Last week I was discussing the Test Achats ruling from the European Court of Justice with a couple of colleagues.  (For those interested it means that insurers won’t be able to set premiums based on a person’s gender from December 2012.)

Eventually this discussion rambled off topic and led to a surprising question from one of them: is a female defined as the sex in a species that gives birth?

As i explained, the answer is actually that the female is the sex with the larger gametes,  ie the sex that produces eggs rather than sperm.  However, there are some species which reproduce sexually but have sexes with equal sized gametes; they are isogamous.  These species have two or more sexes none of which is labelled “male” or “female”.

How does that work?  Well if you think of a species with three sexes (A, B and C) then each sex can reproduce with either one of the other two sexes.  This actually leads to evolutionary pressure to produce an ever greater number of sexes.  An organism of sex C can reproduce with 2/3rds of the other organisms.  It won’t be able to reproduce with sex C organisms as a wway to prevent self-fertilisation.  If, following a mutation, an organism arises that is a new sex (sex D) it will be able to reproduce with any other organism in its species as it will be the only sex D organism around.  Eventually, due to this advantage, the number of sex D organisms will rise until there is an equal proportion of each sex and there will be evolutionary pressure for a fifth sex to arise.  There are some species out there with hundreds of sexes with the number growing all the time presumably.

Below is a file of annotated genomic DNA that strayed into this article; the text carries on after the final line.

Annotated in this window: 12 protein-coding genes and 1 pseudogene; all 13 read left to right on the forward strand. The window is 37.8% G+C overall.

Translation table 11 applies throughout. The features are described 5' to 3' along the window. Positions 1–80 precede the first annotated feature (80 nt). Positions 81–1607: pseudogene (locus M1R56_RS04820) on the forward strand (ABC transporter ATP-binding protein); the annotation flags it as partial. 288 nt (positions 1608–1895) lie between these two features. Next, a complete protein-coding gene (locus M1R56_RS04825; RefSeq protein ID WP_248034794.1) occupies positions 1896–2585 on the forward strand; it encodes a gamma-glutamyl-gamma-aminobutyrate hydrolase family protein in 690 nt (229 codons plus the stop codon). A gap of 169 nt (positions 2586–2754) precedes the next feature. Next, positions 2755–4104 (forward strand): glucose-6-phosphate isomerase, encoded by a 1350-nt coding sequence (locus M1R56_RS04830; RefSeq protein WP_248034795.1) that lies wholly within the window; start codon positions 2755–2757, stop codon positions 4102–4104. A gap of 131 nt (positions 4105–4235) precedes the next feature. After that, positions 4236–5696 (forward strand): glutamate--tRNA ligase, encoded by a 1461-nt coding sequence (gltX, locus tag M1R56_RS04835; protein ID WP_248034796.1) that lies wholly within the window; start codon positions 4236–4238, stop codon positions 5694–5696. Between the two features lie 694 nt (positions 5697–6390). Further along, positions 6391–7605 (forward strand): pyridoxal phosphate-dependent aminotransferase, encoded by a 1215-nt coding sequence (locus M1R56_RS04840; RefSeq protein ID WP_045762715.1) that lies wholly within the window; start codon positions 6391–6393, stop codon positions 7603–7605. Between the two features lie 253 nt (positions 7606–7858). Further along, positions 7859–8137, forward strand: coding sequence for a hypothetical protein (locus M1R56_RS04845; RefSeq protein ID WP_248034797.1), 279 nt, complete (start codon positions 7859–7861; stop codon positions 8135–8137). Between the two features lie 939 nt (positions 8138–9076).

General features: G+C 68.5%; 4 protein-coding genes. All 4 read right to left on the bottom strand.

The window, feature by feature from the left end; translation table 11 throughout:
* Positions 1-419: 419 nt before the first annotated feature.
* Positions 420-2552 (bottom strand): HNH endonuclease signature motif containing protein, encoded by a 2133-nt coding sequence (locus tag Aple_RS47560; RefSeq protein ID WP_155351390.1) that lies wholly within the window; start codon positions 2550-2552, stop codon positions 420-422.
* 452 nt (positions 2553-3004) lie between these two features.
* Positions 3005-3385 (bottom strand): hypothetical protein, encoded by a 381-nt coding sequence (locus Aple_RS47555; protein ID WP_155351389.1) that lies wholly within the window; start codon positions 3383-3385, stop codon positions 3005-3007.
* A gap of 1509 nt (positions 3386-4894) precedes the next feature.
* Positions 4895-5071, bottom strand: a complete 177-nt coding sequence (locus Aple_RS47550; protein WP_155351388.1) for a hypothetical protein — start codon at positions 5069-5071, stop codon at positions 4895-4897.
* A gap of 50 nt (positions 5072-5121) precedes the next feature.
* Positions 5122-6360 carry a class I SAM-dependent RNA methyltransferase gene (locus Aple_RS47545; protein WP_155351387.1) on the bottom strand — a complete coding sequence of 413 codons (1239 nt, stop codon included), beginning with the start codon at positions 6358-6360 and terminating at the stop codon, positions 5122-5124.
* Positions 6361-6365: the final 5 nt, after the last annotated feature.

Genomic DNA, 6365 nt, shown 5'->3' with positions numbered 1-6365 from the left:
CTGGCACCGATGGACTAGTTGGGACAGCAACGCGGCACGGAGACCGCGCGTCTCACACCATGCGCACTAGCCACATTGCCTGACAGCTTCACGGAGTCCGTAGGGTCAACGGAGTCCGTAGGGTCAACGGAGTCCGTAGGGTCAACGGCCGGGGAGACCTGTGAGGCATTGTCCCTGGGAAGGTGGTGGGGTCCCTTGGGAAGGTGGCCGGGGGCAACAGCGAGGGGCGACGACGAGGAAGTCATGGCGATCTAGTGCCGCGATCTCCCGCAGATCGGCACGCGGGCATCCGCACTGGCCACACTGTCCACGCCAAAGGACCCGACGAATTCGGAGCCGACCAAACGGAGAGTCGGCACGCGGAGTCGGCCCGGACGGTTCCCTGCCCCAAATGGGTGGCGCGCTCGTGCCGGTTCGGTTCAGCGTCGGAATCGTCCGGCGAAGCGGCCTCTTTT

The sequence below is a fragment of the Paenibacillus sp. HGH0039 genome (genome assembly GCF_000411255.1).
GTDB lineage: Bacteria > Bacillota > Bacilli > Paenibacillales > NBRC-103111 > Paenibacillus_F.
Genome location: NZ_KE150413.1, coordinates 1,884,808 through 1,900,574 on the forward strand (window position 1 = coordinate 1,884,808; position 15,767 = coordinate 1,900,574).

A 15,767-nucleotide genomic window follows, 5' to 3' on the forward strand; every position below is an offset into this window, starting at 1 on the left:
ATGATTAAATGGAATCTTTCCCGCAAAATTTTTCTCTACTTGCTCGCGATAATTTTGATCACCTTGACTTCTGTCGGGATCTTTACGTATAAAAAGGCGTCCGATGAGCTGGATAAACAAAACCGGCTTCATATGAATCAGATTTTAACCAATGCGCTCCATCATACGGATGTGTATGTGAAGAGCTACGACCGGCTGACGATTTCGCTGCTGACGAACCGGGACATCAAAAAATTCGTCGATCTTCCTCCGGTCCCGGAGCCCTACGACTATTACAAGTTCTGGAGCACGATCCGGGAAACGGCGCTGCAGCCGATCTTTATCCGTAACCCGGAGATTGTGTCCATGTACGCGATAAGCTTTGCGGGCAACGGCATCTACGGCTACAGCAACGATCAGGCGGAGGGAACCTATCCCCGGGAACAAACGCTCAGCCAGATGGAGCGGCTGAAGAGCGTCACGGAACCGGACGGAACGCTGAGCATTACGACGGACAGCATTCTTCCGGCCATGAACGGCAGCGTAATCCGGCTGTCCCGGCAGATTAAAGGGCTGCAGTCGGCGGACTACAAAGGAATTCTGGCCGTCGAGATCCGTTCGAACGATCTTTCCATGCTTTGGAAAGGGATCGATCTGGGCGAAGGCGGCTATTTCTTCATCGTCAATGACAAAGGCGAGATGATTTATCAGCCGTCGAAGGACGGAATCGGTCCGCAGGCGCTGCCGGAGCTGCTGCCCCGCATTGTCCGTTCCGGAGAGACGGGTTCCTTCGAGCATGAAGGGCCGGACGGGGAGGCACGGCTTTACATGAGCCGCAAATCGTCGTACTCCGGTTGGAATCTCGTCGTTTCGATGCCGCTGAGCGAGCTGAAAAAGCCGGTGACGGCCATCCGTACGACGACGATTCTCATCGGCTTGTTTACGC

Thinking about this, what surprised me was that this isn’t a topic that was covered in my GCSE biology.  I’d read about it much later.  Yet I think it’s highly interesting, not too complex to understand and illustrates evolution in action.  All of which make me think that it’s something that should be taught.